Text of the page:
Burger King UK’s new soy “Rebel Whopper” is not in fact suitable for vegans, as it uses real mayonnaise and is cooked on the same grill as meat burgers.
The Rebel Whopper, which is made with a soy mix, will be rolled out nationwide by January 8th, but vegans or vegetarians won’t be able to consume it. Sam Calvert, the head of communications at the Vegan Society, said that it “seems a missed opportunity,” claiming that vegan mayonnaise is “readily available,” and that it wouldn’t be hard to cook them separately.
Katie Evens, Burger King UK’s marketing director said that the burger was marketed more towards “flexitarians” – people who wanted to cut down their meat intake – and not vegetarians or vegans:
This really is a game changer – we wanted our first plant-based Whopper to replicate the indulgence and flame-grilled taste of the real thing as closely as possible, and we’re thrilled with the result. We’re delighted to satisfy the demand for this highly-anticipated product and finally bring the Rebel to the UK.
This angered some vegans online, who were disappointed at not having another item directed at them:
And it’s served with mayonnaise with eggs in. When every other fast food company is delivering actual vegan products it’s such a shame Burger King can’t be bothered to do the same.
— Donna Wishart – What the Redhead said (@genuineplacebo) January 6, 2020
The Rebel Whopper with a Vegan Patty is out today in the UK.
But it's cooked on the same grills as the meat ones.
Fucking brilliant. pic.twitter.com/GRaNq7Y1wr
— Kip (@kiphakes) January 6, 2020
Weak effort from @BurgerKing re: rebel whopper, wtf is the point bringing out a veg burger that's cooked with meat?
I'm not precious about cross contamination but I draw the line at my food literally being cooked in meat juices.
Get a new grill & change the mayo you cowards.
— seeds 🐹🐀 (@seedsinthewaste) January 6, 2020
Despite the backlash, Toni Vernelli, international head of communications and marketing at Veganuary, defended the Rebel Whopper:
For all of the important issues that Veganuary – and most vegans – are trying to address through their food choices it makes absolutely no difference whether the plant-based patty is cooked separately or on the same grill as the meat. What does make a big difference to animals and the planet is when non-vegans choose a plant-based menu option, enjoy it and then order it again. And that’s exactly who Burger King’s plant-based Whopper is aimed at, flexitarians who want to reduce their meat consumption for health or environmental reasons, or are considering going vegan.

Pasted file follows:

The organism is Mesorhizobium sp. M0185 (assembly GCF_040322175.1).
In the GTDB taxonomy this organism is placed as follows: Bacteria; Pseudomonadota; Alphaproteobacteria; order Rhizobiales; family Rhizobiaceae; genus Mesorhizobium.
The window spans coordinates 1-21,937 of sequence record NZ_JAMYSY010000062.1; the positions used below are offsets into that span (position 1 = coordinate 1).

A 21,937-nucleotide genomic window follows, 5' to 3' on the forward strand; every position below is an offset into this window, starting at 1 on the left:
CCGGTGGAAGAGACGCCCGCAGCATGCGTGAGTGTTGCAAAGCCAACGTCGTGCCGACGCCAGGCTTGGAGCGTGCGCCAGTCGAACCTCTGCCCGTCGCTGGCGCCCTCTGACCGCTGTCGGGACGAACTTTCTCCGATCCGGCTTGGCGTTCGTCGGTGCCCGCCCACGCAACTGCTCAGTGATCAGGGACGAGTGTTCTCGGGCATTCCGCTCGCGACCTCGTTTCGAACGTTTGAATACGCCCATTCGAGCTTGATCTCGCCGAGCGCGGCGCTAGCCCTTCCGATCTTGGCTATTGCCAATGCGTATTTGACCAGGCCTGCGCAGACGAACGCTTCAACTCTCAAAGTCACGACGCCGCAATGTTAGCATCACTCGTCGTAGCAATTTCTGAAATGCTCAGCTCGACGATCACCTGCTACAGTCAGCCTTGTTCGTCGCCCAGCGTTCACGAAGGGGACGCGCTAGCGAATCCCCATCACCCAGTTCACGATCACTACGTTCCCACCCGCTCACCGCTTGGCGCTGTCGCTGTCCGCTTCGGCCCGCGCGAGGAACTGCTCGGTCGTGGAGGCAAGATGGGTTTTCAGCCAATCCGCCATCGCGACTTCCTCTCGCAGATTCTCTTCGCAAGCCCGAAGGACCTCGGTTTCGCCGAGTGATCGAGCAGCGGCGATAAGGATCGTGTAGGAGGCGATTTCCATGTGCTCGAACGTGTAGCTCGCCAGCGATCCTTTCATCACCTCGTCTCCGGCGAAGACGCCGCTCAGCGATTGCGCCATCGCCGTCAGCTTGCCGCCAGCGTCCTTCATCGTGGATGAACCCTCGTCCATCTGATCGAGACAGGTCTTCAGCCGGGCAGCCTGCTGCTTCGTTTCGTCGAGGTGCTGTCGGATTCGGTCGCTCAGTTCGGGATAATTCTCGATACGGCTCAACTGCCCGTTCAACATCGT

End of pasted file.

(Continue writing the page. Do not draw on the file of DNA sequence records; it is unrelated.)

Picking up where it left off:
PeTA, the radical animal rights group, also stood by Burger King:
The Rebel Whopper – minus the mayo – is produced without harming any sentient being, it's a BIG WIN for animals. pic.twitter.com/FmZPTCnzKv
— PETA UK (@PETAUK) January 6, 2020
National File reported last month that Burger King’s actual vegan burger, the Impossible Burger, contained 18 million times the amount of oestrogen as a normal beefburger, and could cause males to grow breasts:
Writing for TSLN.com, Dr. James Stangle explains the chemical process used to create Burger King’s Impossible Burger, and alludes to the possibility that the engineered vegetable burger may be less healthy than a regular Whopper…
“The impossible whopper has 44 mg of estrogen and the whopper has 2.5 ng of estrogen,” wrote Stangle. “That means an impossible whopper has 18 million times as much estrogen as a regular whopper.” He went on to compare the level of estrogen in the Impossible Burger to soy milk, writing that eating four of the vegetable burgers daily would result in a human male growing breasts…
In short, the Impossible Burger is a genetically modified organism filled with calorie-dense oils that can make a man grow breasts if eaten in sufficient quantity.